If you’re wondering what the hell the title of this blog post means, it’s IVF-speak for 3 days post day 5 day transfer. That’s how all the cool kids going through IVF talk, so I figured I’d give it a try.
It’s been a whirlwind of activity the last 8 days. Last Wednesday was our egg retrieval and it was just as I remembered; painful as shit. You see, they give you some painkillers, but they have to use them sparingly, as too much can hurt the eggs. Then, a needle is inserted into the uterus to remove the follicular fluid as well as the egg from each follicle. After, the follicle is void of fluid and egg, however, it doesn’t deflate right away, so it feels like having an abdomen filled with air. Actually, it felt exactly like this:
Thursday, I went back to work in a fair amount of pain and feeling fat as hell, but tried to keep myself busy. The day after the retrieval is when we would find out whether our transfer would be scheduled 3 days or 5 days after the retrieval. You see, after the retrieval, my eggs are married with Lee’s sperm via a procedure called ICSI (intracytoplasmic sperm injection). All of the eggs are injected with sperm and then left untouched for roughly 20 hours to fertilize. At the end of that 20 hours, if a couple has four eggs fertilized or less, Dr. Corfman schedules a 3 day transfer, the idea being that the woman’s uterus is a better incubator than the ones in the lab. If there are more than four eggs fertilized, a 5 day transfer will be scheduled. A 5 day transfer allows them to watch the embryos more closely and better determine which ones might result in a pregnancy. Day 5 transfer success rates are a bit higher than 3 day transfers for that reason.
We didn’t find out how many fertilized eggs we had on Thursday, but we were scheduled for a 5 day transfer. We chose not to ask how many eggs we had, as anything can happen in those 5 days. We didn’t want to be told we had one number and then find out a bunch didn’t make it to the 5 day mark. We did find out, however, that Lee gave one of his best samples for this cycle. Not only was that something to celebrate, but it was sort of a feather in my cap as well: Proof that all the nagging I did to change bad eating and increase exercise worked. At least, that’s what I’m telling myself.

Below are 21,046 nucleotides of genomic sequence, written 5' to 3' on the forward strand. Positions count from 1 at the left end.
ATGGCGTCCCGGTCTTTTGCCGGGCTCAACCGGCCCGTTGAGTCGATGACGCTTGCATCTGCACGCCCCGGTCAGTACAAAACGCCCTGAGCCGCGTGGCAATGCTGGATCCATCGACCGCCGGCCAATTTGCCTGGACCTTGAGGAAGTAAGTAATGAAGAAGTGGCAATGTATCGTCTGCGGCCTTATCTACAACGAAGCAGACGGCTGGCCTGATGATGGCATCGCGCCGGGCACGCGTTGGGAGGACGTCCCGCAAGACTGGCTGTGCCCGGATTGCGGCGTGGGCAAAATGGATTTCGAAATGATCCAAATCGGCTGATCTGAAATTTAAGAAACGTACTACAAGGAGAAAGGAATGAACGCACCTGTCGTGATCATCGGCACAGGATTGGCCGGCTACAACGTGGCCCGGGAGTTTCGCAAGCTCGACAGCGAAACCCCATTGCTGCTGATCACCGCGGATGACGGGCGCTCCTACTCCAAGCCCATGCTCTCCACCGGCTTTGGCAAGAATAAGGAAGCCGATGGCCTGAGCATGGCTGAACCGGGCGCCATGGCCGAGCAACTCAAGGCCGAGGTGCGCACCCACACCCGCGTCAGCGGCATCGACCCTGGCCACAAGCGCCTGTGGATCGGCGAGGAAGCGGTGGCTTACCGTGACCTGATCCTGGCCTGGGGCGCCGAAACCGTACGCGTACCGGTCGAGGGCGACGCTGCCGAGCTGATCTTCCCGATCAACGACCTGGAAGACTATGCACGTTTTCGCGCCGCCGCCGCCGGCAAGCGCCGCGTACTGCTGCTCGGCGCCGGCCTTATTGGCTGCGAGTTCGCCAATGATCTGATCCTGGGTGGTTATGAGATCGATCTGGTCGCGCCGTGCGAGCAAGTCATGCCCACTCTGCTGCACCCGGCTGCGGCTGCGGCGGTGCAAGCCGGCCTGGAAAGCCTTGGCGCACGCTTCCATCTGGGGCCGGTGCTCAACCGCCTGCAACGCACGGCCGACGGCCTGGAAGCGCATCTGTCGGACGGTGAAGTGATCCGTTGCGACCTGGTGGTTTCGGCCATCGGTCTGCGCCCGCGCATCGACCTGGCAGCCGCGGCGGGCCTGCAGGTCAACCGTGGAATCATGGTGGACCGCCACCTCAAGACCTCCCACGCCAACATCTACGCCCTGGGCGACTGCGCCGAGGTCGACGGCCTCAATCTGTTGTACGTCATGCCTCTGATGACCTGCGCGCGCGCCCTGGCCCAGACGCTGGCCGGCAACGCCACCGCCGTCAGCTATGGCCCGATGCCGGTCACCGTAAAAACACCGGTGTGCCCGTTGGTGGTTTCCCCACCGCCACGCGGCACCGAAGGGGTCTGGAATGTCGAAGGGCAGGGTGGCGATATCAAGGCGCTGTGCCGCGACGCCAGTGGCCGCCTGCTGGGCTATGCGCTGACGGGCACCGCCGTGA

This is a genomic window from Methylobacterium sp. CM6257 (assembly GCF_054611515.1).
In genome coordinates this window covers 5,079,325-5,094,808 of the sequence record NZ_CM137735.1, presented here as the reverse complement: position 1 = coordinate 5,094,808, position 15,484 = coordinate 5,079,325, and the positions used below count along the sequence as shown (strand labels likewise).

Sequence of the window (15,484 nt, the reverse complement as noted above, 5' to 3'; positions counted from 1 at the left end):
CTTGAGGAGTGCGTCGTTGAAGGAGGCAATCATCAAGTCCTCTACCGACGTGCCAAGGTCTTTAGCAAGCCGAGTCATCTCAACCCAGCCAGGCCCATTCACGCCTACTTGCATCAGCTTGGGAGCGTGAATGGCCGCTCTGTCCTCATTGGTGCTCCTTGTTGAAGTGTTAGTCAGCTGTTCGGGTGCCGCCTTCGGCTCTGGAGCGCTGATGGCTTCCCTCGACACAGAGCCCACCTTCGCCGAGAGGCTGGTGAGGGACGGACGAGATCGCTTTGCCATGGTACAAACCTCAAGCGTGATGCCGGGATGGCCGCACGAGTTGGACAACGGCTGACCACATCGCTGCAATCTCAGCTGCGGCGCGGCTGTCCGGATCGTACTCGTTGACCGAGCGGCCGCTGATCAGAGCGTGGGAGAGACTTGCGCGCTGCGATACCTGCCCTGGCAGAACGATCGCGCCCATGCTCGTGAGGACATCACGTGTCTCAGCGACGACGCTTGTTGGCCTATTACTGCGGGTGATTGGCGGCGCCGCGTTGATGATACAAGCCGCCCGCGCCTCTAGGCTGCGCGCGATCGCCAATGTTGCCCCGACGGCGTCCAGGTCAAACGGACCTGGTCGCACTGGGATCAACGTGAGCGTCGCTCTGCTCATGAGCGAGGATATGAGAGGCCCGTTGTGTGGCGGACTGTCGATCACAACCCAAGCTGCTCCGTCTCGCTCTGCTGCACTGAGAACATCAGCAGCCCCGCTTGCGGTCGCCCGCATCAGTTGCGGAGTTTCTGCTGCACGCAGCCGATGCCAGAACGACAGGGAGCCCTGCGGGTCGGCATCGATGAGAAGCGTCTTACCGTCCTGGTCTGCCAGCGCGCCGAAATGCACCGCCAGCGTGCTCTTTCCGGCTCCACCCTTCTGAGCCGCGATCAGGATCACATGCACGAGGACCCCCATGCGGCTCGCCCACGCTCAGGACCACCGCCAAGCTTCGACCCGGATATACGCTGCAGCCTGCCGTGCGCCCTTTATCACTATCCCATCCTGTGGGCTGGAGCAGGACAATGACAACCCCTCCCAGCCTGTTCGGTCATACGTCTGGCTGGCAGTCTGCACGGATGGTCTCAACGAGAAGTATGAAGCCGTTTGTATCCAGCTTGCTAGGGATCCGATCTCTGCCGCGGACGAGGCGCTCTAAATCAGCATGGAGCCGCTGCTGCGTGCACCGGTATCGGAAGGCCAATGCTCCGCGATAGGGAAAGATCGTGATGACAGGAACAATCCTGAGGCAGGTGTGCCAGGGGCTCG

Monday morning was our transfer. They give you a little report card when you show up that let’s you know what you’re working with. The report card stated the following:
17 oocytes retrieved
15 oocytes ICSI’d
14 oocytes fertilized
13 viable embryos
First off, those numbers are pretty fucking incredible. By the time a woman gets to my age, 40-60% of her eggs are considered abnormal. One of the great things about aging! We knew I would probably have a high retrieval rate because of my PCOS, but the number of eggs (oocytes) that are considered normal is always going to be a crap shoot. On our last cycle, I had 26 eggs retrieved, 19 of which were considered normal. Because I work in accounting and numbers are my favorite, I’ll have you know that 73% of my eggs were considered normal with our first cycle. I was pretty jazzed about that way back when. But look at my numbers this time. 17 retrieved, 15 considered normal – 88%. My eggs jumped a a full letter grade and a half. We were awestruck. Though they retrieved less eggs this time, we actually had more viable embryos. We left the retrieval, still cautiously optimistic, but finally, maybe, just a little more optimistic than cautious.
But we still had one more hurdle to clear. They don’t freeze embryos until day 6, so we had to wait one more day to determine how many embryos would be freezable and allow for future cycles, in the event that this one is not successful. So we waited anxiously for one more day, fairly certain that with the numbers we put up this time, at least a couple would make it to the freezing stage. NOPE. What’s inside me is what we’re working with. We’ve experienced this before, but that doesn’t make it any easier to hear a second time.
The good news, is that Lee didn’t take this news lying down. He did some research because, frankly, we were dumbfounded. How on earth have we had 25 viable embryos between 2 IVF cycles and yet, we have no back up? Well, it turns out that only about 20-25% off eggs make it to day 6. There are plenty of cycles that don’t produce freezable embryos but still result in a positive pregnancy test. So currently, that’s the glimmer of hope we’re holding on to. That, and Dr. Corfman told us that my uterus had an A+ rating. I’m basically a uterine valedictorian.
So that’s where it stands. We’re currently in the dreaded two week waiting period, where we try to keep ourselves busy and not think about anything baby related, all the while secretly counting the hours until we find out the results.